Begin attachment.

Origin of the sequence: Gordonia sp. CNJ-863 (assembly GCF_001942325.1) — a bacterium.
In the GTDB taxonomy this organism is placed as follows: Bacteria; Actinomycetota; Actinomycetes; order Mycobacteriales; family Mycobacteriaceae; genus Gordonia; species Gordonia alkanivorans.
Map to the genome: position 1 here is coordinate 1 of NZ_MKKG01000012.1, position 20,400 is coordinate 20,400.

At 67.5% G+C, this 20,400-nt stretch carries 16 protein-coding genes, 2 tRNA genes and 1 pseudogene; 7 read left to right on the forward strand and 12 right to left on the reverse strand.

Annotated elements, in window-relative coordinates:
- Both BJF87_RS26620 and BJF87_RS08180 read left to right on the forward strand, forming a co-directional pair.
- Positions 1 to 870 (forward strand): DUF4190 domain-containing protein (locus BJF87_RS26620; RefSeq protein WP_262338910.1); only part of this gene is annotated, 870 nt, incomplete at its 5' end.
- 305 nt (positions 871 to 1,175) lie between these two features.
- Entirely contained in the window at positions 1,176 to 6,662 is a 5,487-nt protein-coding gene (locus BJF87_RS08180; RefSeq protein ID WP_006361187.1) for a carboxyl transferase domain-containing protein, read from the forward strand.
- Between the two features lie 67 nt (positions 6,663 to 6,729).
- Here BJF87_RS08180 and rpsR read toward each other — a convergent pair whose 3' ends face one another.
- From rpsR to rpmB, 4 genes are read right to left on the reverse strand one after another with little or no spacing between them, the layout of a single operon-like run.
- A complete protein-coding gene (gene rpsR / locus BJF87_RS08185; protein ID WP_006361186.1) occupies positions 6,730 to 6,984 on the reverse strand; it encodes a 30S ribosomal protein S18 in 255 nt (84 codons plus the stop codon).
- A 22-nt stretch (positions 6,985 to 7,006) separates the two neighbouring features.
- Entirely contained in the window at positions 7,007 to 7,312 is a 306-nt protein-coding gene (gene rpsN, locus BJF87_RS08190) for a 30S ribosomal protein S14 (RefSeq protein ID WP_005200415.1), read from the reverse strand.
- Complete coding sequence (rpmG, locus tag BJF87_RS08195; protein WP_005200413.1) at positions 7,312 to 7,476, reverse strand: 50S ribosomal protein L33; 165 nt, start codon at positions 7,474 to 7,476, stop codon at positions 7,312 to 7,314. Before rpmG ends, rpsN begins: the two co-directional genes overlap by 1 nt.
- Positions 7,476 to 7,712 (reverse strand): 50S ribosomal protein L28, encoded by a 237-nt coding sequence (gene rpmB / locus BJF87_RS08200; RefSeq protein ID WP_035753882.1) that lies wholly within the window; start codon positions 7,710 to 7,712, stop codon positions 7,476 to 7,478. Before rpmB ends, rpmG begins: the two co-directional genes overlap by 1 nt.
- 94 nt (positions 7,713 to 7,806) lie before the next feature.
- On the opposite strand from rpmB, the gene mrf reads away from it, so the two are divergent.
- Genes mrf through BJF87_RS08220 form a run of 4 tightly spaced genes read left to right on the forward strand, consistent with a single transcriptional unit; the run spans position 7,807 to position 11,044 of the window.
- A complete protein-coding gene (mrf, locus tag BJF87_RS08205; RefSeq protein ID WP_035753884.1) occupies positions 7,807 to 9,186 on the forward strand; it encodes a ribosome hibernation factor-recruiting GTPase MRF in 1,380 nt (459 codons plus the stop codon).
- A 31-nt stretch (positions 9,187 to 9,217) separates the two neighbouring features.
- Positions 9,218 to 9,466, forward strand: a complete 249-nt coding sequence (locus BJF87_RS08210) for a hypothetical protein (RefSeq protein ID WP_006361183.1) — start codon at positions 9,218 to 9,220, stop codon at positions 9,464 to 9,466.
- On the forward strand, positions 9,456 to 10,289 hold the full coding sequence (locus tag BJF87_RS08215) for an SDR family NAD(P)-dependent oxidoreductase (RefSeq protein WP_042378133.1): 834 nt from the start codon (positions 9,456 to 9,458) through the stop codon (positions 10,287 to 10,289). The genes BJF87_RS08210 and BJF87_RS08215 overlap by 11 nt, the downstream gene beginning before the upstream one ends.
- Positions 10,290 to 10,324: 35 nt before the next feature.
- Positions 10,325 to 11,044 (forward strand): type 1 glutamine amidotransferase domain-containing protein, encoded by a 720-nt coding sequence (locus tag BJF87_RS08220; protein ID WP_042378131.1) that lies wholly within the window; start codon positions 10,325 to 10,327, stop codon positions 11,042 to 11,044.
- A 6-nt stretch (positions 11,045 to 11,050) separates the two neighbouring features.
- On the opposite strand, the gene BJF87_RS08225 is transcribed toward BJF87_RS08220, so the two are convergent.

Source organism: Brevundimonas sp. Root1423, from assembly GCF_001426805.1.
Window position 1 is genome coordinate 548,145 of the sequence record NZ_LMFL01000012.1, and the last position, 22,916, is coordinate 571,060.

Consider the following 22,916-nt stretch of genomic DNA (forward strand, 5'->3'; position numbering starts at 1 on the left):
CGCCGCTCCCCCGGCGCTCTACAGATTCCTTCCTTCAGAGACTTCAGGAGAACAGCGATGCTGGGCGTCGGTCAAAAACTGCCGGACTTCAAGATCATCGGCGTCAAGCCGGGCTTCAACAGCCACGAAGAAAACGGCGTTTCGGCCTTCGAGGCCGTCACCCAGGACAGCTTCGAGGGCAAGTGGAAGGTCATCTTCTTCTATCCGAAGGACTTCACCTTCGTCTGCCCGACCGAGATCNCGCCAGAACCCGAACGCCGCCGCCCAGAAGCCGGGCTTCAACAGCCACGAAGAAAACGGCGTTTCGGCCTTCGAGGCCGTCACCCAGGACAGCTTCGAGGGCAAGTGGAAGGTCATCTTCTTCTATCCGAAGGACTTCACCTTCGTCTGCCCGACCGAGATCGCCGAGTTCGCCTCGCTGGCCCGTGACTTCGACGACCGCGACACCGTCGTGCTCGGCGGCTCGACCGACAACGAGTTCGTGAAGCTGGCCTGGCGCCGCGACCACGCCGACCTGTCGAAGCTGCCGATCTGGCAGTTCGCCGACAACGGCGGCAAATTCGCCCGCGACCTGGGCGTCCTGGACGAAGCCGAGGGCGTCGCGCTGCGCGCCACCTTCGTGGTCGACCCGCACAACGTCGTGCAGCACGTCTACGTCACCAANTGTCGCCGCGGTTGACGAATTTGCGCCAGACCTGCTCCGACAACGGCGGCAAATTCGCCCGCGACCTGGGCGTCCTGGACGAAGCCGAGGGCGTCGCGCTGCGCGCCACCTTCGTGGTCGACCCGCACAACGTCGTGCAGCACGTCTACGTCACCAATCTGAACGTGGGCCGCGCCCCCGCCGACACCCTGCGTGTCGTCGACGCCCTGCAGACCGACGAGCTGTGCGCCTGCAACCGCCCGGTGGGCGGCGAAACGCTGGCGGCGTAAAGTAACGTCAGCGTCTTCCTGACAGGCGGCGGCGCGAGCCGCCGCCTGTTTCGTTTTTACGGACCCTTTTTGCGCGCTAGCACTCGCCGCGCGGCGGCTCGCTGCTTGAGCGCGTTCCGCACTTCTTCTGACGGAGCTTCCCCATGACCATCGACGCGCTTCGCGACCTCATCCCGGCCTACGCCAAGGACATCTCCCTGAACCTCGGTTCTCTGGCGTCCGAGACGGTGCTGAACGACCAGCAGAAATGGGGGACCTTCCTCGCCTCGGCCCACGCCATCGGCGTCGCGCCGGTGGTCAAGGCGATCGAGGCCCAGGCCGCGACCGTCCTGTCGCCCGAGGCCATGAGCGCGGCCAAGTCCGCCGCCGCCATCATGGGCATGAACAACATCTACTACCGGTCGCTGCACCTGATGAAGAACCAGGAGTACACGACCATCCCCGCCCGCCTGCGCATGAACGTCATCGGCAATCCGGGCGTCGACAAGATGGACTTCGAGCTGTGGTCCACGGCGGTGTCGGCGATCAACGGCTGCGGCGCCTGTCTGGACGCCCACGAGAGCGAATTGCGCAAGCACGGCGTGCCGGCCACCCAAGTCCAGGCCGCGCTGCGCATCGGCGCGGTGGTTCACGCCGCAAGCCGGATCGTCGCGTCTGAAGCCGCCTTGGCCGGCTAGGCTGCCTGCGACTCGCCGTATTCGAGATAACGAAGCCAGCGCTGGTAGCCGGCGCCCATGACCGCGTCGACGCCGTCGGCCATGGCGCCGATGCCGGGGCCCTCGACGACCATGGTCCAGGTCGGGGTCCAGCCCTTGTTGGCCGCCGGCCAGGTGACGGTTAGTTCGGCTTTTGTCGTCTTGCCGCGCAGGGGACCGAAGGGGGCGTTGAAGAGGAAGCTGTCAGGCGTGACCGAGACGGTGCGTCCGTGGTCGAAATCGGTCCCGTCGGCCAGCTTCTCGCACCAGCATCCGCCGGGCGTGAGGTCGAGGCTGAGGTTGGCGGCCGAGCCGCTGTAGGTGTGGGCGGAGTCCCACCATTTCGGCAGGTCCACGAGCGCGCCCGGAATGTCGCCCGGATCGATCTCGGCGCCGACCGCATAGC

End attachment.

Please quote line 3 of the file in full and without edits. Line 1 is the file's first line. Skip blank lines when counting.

Map to the genome: position 1 here is coordinate 1 of NZ_MKKG01000012.1, position 20,400 is coordinate 20,400.